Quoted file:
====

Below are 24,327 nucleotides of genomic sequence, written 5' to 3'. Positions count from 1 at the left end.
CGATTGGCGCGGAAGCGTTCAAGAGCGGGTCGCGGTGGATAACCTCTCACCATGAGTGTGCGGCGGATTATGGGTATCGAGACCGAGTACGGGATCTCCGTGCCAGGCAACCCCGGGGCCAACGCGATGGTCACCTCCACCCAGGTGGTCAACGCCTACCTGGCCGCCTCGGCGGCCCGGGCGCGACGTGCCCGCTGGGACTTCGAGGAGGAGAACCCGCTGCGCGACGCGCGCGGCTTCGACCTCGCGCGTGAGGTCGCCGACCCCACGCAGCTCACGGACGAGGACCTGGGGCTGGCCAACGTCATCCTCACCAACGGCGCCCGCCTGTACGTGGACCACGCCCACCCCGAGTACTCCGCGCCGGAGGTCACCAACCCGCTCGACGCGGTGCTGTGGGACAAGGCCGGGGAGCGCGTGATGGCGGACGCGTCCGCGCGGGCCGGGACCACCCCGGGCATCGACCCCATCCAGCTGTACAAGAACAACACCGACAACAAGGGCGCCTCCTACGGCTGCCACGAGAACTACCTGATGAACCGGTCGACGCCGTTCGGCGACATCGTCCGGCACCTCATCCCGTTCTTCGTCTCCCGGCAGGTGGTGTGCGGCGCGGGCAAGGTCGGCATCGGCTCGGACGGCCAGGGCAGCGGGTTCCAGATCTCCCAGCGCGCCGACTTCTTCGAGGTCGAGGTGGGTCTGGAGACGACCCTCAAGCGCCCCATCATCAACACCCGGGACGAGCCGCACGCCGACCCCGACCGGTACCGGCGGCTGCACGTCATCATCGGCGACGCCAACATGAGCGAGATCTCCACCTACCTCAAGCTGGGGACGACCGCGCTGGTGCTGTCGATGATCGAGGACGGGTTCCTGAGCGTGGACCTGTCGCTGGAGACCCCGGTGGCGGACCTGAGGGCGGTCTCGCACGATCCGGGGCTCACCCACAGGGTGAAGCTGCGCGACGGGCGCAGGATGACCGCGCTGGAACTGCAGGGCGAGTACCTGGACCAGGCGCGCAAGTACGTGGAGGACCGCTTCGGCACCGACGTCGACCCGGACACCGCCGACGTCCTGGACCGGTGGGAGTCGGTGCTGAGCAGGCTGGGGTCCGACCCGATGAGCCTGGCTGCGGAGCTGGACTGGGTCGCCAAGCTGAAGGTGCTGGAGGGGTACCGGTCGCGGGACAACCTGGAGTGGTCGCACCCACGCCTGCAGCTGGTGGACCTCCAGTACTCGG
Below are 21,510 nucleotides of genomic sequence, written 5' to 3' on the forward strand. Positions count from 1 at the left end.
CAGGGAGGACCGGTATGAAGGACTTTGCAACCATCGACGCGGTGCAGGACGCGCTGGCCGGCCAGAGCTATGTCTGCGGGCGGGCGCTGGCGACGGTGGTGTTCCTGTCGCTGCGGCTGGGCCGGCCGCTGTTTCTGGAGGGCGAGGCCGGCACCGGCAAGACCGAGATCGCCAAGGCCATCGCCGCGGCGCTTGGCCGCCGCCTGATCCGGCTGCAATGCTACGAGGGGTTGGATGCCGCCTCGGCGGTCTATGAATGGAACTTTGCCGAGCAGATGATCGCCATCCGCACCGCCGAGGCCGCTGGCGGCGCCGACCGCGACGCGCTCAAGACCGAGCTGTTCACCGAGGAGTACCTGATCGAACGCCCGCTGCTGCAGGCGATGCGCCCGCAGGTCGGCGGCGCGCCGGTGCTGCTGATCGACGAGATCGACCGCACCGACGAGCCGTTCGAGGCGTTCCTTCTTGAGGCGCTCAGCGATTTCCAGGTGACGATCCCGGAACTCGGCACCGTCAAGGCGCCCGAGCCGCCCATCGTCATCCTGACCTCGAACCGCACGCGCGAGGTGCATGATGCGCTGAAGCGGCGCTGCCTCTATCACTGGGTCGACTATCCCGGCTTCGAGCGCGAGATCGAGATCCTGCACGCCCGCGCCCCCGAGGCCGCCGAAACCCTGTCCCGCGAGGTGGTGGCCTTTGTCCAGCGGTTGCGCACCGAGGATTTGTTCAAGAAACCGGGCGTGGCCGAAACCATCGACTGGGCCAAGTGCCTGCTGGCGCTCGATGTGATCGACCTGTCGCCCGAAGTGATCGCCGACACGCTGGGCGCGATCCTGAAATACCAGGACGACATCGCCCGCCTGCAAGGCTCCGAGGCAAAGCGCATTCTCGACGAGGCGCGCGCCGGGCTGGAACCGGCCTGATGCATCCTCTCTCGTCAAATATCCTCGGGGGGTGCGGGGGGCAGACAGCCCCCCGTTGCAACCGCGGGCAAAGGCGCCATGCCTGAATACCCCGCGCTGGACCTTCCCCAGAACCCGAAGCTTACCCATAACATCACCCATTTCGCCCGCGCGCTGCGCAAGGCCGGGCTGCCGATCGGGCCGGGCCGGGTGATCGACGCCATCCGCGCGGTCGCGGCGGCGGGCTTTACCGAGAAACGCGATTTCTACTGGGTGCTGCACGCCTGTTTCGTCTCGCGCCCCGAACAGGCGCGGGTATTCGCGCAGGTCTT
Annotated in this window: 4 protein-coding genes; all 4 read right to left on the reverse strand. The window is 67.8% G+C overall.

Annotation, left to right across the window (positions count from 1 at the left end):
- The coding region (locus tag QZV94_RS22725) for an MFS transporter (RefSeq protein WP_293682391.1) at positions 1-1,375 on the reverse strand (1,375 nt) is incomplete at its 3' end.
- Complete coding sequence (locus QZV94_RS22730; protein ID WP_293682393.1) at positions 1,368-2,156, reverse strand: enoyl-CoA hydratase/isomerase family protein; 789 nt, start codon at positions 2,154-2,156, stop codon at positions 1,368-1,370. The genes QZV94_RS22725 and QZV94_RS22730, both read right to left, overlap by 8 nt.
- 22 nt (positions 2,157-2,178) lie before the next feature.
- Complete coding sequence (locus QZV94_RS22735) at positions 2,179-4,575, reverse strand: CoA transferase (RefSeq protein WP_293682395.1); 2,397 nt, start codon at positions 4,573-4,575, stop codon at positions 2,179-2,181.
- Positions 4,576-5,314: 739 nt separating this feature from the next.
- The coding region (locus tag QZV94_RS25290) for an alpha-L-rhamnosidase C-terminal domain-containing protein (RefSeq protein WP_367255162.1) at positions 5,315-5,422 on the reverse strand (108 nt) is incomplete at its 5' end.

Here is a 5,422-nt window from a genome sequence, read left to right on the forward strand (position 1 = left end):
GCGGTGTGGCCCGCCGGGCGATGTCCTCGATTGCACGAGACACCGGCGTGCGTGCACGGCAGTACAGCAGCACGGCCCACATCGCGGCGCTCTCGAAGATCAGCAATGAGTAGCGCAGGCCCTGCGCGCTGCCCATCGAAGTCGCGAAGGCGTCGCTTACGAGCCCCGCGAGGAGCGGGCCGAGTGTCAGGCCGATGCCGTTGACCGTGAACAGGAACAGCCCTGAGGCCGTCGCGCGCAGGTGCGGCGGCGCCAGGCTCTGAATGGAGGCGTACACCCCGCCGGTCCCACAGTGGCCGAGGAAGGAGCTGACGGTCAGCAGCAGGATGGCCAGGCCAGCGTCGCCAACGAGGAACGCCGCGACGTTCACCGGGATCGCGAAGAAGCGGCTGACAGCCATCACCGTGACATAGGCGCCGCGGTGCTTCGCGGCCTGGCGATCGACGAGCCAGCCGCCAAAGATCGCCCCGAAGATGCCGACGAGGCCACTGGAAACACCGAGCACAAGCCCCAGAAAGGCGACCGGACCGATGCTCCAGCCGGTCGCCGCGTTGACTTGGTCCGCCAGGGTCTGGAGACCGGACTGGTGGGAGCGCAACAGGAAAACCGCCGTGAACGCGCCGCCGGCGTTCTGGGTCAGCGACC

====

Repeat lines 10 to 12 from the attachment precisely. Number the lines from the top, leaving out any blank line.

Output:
- Complete coding sequence (locus QZV94_RS22735) at positions 2,179-4,575, reverse strand: CoA transferase (RefSeq protein WP_293682395.1); 2,397 nt, start codon at positions 4,573-4,575, stop codon at positions 2,179-2,181.
- Positions 4,576-5,314: 739 nt separating this feature from the next.
- The coding region (locus tag QZV94_RS25290) for an alpha-L-rhamnosidase C-terminal domain-containing protein (RefSeq protein WP_367255162.1) at positions 5,315-5,422 on the reverse strand (108 nt) is incomplete at its 5' end.